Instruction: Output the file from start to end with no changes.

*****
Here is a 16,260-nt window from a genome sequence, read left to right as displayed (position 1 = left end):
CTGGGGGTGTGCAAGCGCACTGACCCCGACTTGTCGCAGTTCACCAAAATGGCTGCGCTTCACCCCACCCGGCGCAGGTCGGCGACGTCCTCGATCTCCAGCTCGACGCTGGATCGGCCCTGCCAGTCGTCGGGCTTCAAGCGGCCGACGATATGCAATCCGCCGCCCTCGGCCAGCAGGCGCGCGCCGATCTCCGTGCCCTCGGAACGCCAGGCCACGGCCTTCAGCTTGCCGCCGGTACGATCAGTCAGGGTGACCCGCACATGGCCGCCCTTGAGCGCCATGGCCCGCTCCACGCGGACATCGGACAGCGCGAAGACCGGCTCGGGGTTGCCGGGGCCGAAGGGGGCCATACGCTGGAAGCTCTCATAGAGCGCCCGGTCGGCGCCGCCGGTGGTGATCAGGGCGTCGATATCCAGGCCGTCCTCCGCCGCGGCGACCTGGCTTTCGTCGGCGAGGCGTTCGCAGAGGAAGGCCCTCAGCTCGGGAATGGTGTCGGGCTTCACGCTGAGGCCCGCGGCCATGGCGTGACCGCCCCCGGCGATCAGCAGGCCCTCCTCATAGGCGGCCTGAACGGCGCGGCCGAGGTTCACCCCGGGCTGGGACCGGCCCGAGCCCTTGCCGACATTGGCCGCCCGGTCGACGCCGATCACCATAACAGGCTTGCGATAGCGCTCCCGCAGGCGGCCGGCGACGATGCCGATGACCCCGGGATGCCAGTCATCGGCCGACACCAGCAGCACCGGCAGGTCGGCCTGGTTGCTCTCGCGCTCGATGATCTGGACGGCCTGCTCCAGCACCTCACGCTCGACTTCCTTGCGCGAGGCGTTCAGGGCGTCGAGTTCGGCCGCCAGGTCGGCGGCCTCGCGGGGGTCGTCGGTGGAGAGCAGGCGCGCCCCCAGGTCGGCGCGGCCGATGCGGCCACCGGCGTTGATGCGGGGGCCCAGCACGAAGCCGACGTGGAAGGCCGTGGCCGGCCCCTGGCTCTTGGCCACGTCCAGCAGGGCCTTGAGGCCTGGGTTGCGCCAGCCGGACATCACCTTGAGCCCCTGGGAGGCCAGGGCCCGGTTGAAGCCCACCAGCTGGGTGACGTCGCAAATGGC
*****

Here is a 16,260-nt window from a genome sequence, read left to right as displayed (position 1 = left end):
CTGGGGGTGTGCAAGCGCACTGACCCCGACTTGTCGCAGTTCACCAAAATGGCTGCGCTTCACCCCACCCGGCGCAGGTCGGCGACGTCCTCGATCTCCAGCTCGACGCTGGATCGGCCCTGCCAGTCGTCGGGCTTCAAGCGGCCGACGATATGCAATCCGCCGCCCTCGGCCAGCAGGCGCGCGCCGATCTCCGTGCCCTCGGAACGCCAGGCCACGGCCTTCAGCTTGCCGCCGGTACGATCAGTCAGGGTGACCCGCACATGGCCGCCCTTGAGCGCCATGGCCCGCTCCACGCGGACATCGGACAGCGCGAAGACCGGCTCGGGGTTGCCGGGGCCGAAGGGGGCCATACGCTGGAAGCTCTCATAGAGCGCCCGGTCGGCGCCGCCGGTGGTGATCAGGGCGTCGATATCCAGGCCGTCCTCCGCCGCGGCGACCTGGCTTTCGTCGGCGAGGCGTTCGCAGAGGAAGGCCCTCAGCTCGGGAATGGTGTCGGGCTTCACGCTGAGGCCCGCGGCCATGGCGTGACCGCCCCCGGCGATCAGCAGGCCCTCCTCATAGGCGGCCTGAACGGCGCGGCCGAGGTTCACCCCGGGCTGGGACCGGCCCGAGCCCTTGCCGACATTGGCCGCCCGGTCGACGCCGATCACCATAACAGGCTTGCGATAGCGCTCCCGCAGGCGGCCGGCGACGATGCCGATGACCCCGGGATGCCAGTCATCGGCCGACACCAGCAGCACCGGCAGGTCGGCCTGGTTGCTCTCGCGCTCGATGATCTGGACGGCCTGCTCCAGCACCTCACGCTCGACTTCCTTGCGCGAGGCGTTCAGGGCGTCGAGTTCGGCCGCCAGGTCGGCGGCCTCGCGGGGGTCGTCGGTGGAGAGCAGGCGCGCCCCCAGGTCGGCGCGGCCGATGCGGCCACCGGCGTTGATGCGGGGGCCCAGCACGAAGCCGACGTGGAAGGCCGTGGCCGGCCCCTGGCTCTTGGCCACGTCCAGCAGGGCCTTGAGGCCTGGGTTGCGCCAGCCGGACATCACCTTGAGCCCCTGGGAGGCCAGGGCCCGGTTGAAGCCCACCAGCTGGGTGACGTCGCAAATGGC